“You’re not going to tell a farmer who’s been raising hogs for 40 years what he should be raising,” Willis says. “We make recommendations on breeding stock, and mostly [as a farmer] you’re going to know what you need. To increase your litter size a little bit, you’re going to go wth a Chester White boar offspring, that’ll give you another extra pig or two per litter. And then you go back to the Duroc, which is a faster growing pig, and then the Berkshire, which is a darker meat. This combination—the offspring are all better than any of the parents.”

Nina tries to find that balance between industrial uniformity and small farmer individuality, because part of the point is maintaining the future of family farming in America, freed from the slow starvation of down-to-the-last-penny commodity pricing. Niman isn’t the only one looking for an answer to that problem, but it’s had notable success in making a model for the future—Willis talks about Niman farmers as young as 12 and 15, and notes that the average age of a Niman Ranch farmer, at 47, is 11 years younger than the average age of farmers nationally, at 58.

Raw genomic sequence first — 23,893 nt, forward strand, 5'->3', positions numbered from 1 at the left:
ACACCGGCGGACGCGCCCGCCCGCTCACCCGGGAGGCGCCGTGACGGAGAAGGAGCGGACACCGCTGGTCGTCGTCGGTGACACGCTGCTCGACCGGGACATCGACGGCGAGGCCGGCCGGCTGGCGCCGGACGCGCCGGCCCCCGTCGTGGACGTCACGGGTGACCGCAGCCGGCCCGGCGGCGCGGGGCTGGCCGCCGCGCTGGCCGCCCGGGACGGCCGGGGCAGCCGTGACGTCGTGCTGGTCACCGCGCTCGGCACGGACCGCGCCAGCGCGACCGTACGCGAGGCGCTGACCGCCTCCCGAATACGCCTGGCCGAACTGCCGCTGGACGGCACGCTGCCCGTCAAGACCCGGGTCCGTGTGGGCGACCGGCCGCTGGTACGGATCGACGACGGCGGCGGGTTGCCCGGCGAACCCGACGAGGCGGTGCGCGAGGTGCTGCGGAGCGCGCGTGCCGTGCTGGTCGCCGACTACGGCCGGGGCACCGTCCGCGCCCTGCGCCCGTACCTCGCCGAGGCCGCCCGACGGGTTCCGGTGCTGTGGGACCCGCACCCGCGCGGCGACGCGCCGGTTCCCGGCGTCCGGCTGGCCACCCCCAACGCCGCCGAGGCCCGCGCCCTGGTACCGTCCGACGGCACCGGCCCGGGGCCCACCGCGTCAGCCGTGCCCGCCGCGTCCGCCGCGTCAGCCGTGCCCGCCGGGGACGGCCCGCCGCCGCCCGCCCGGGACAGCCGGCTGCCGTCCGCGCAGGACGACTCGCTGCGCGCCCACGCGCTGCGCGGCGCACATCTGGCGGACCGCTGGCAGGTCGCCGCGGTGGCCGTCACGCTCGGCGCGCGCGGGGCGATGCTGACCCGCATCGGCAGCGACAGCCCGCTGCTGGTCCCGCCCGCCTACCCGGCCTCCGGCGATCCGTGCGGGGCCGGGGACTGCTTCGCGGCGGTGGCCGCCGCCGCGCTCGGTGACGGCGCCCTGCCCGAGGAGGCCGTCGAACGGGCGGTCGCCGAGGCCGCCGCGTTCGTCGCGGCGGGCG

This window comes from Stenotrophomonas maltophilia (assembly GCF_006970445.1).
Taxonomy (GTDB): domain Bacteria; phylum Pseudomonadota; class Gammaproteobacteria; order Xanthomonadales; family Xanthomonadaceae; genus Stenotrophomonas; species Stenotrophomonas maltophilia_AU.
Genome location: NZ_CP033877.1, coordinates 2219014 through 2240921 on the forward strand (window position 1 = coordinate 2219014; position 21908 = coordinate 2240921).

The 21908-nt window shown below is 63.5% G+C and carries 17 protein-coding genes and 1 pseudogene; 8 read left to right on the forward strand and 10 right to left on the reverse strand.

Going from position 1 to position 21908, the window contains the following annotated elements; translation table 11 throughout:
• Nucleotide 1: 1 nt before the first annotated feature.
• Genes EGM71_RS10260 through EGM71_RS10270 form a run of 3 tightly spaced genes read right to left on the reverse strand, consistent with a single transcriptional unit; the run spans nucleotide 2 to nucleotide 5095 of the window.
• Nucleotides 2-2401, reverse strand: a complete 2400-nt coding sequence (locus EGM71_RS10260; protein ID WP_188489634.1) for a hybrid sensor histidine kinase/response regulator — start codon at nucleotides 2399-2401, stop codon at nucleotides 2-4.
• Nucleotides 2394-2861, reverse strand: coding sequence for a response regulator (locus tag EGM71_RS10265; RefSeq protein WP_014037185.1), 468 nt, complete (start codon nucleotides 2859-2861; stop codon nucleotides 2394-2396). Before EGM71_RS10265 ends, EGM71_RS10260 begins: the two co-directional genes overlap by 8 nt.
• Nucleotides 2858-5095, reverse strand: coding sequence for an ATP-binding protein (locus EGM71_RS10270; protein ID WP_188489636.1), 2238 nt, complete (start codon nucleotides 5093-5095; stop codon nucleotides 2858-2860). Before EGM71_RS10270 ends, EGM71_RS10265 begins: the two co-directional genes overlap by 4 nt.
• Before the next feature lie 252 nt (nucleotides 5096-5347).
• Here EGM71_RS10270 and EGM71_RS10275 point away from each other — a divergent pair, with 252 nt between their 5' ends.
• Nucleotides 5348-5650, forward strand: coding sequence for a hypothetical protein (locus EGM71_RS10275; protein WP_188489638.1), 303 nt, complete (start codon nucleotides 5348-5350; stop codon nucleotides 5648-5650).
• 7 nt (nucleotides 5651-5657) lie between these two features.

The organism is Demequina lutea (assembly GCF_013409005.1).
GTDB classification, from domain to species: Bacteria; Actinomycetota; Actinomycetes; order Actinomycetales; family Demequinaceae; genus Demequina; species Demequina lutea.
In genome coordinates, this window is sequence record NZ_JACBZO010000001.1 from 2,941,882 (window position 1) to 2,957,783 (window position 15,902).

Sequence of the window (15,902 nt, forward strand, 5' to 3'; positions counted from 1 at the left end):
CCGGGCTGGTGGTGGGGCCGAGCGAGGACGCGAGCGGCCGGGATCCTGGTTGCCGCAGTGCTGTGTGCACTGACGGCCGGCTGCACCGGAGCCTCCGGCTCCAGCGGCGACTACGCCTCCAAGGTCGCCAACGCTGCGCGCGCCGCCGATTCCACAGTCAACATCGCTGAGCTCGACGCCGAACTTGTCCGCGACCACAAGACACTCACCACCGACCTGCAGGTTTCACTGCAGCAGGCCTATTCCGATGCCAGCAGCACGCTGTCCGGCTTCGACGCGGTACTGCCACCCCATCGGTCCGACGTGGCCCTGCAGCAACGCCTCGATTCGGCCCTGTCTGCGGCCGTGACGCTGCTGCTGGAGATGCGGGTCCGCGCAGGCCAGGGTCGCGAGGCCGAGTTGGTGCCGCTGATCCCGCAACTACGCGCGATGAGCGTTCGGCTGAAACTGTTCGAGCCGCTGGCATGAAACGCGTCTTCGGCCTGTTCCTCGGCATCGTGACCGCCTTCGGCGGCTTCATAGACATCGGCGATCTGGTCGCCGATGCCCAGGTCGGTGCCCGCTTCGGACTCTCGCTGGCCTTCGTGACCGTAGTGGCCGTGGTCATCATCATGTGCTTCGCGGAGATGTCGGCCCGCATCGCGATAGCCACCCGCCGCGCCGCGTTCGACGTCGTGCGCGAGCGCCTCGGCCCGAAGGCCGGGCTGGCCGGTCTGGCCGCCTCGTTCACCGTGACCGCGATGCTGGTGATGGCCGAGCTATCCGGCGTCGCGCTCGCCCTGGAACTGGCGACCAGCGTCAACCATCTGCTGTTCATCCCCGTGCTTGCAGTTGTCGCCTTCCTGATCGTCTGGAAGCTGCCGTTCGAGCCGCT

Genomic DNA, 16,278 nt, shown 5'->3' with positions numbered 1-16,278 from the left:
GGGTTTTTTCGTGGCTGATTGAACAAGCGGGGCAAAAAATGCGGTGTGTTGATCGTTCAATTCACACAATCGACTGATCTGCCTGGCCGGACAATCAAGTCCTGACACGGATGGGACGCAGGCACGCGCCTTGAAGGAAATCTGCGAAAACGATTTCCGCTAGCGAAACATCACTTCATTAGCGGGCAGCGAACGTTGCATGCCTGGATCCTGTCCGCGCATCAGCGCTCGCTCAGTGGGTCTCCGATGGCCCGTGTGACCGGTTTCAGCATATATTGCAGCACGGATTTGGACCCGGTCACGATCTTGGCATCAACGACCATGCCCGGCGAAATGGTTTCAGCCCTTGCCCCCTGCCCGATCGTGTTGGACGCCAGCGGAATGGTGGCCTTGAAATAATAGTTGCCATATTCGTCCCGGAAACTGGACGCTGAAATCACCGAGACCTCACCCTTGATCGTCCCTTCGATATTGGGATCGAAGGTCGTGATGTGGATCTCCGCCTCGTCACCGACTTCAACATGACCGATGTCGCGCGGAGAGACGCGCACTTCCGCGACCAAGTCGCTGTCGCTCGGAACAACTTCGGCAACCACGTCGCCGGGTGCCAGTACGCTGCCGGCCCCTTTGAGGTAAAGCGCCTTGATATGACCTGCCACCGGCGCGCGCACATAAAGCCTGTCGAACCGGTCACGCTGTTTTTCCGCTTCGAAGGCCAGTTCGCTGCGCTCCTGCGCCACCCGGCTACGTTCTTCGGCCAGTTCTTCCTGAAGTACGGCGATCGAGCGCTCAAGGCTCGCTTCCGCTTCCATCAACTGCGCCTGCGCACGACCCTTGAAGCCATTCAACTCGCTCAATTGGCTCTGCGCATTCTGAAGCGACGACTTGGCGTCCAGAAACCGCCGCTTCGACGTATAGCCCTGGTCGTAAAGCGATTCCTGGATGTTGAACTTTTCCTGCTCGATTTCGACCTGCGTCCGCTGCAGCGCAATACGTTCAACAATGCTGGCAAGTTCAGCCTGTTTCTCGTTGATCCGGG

“I hear it from the farmers, that without Niman, they wouldn’t still be farming,” Willis says. “All of these farmers, they wouldn’t be in business without Niman Ranch, because that’s what gives them access to market. In the main commodity world, they’d just be subject to the whims of the market. I feel good about that.”

 


Michael Gebert is Fooditor editor Number 1.